Woman accuses MCTS bus driver of denying her ride because of wheelchair
Rhena Ripley may use a wheelchair, but she has the right to live a normal life like able-bodied people.
\"I've never been refused a ride before, but I've been given an attitude,\" she said.
But that right was denied Wednesday afternoon.
\"I was taken aback and a little angry,\" she said.
She and her caregiver, Nikki Hertel, were waiting at the bus stop at Oakland and Hartford to go to Bayshore for lunch.
Ripley said the driver was about three minutes behind schedule.
\"He asked that we stay back and wait for the other bus so that he could continue on and not run behind,\" she said. \"Hooking me on the bus would make him run behind even more.\"
\"When they can't take an extra minute or two to hook her up and get her where she needs to go, just because she's in a wheelchair, is really sad to me,\" Hertel said.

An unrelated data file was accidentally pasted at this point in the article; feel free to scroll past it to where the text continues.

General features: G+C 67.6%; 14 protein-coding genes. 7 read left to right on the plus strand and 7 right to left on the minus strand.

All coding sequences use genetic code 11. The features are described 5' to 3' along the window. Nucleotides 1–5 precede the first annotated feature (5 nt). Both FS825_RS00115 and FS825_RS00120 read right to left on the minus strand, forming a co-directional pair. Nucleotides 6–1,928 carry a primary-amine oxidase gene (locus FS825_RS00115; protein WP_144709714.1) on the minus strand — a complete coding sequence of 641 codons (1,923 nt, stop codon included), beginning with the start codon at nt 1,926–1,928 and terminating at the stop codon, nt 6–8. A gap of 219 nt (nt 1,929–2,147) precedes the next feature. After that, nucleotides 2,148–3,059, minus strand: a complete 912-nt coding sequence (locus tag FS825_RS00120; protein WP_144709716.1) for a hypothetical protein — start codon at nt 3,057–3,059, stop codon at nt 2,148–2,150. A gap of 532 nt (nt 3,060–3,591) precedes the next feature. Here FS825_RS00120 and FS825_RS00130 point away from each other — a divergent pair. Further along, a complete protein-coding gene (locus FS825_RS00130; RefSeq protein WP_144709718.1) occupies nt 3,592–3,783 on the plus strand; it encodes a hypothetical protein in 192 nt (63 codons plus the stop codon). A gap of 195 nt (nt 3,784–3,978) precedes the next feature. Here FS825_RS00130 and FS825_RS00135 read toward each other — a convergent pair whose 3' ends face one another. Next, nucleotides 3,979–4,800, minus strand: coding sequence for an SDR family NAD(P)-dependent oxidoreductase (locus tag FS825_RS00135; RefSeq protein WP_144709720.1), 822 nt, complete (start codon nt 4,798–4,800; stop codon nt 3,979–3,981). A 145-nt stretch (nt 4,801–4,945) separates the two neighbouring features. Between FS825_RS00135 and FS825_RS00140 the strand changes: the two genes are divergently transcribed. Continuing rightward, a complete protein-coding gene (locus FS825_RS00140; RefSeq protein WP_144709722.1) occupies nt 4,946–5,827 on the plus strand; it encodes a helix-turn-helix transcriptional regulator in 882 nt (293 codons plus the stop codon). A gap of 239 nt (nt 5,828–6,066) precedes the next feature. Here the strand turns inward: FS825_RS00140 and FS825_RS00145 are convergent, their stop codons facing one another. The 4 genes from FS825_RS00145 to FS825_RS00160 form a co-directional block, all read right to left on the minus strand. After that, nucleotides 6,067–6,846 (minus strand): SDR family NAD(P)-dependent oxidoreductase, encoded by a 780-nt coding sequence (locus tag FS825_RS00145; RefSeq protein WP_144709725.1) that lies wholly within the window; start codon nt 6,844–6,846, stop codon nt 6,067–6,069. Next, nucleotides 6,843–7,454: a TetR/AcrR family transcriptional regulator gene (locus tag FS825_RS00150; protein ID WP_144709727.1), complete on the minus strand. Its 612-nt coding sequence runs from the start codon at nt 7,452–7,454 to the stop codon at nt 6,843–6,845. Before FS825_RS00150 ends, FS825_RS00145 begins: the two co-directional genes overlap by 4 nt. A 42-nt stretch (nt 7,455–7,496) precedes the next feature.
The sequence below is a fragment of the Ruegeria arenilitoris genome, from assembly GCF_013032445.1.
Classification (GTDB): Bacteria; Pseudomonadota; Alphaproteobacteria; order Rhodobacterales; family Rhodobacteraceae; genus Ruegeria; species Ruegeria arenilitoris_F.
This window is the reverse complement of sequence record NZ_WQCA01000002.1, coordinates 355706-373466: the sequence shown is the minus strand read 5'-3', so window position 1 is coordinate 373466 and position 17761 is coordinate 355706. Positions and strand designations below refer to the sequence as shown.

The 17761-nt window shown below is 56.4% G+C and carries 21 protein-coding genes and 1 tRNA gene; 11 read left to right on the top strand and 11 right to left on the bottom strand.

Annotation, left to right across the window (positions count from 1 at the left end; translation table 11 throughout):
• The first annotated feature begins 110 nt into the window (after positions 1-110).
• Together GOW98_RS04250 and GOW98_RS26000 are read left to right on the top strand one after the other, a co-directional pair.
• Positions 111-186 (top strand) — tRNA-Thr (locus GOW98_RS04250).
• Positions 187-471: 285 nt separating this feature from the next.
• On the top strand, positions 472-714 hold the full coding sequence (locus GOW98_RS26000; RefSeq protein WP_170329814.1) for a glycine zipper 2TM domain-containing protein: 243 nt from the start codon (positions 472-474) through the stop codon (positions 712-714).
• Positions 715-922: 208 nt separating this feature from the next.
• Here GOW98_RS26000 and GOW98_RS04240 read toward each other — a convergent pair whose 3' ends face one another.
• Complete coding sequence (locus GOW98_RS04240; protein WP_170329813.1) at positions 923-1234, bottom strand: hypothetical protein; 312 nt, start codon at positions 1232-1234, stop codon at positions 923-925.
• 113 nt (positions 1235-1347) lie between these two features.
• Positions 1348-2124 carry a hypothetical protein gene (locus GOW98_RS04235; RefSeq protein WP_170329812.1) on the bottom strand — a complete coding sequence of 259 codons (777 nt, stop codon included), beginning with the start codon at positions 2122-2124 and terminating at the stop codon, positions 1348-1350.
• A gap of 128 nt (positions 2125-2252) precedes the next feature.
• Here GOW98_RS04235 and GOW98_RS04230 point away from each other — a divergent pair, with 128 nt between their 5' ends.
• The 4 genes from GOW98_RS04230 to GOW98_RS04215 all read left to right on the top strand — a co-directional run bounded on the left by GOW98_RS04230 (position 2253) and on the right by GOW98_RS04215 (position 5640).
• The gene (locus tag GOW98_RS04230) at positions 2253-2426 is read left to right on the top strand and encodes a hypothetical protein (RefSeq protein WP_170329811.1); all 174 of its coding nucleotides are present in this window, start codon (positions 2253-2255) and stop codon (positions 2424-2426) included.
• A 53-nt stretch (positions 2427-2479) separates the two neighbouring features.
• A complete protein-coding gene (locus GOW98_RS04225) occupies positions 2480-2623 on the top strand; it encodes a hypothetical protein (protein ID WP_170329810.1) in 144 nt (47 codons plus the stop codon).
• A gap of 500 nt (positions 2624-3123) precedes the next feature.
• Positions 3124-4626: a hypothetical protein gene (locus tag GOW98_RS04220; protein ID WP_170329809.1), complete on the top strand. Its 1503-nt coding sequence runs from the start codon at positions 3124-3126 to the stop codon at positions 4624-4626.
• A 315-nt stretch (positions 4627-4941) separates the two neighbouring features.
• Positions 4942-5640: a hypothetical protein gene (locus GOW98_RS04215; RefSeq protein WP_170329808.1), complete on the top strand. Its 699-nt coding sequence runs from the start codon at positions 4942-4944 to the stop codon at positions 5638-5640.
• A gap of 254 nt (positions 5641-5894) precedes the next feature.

So the two young women waited about five more minutes for the next bus.
\"If a driver is running late, they simply need to alert dispatch they're running late and they don't get in trouble at all for that,\" said MCTS spokesman Brendan Conway.
Conway said denying anyone a ride because of disability goes against policy. He said this claim is particularly frustrating since ADA boardings on buses are up by 4,000 so far this year.
\"It's unacceptable and we apologize to her,\" he said.
Once a complaint is confirmed, MCTS can investigate to ensure it never happens again.
That's what Ripley wants too. The UWM senior hopes graduate next summer with her degree in social work.
\"I would like to work with people with disabilities and advocate for them, especially with different accessibility issues,\" she said.
Ripley has filed a complaint against the driver.
Discipline varies, but Conway said at the least, the driver will be talked to and could be required to have additional training.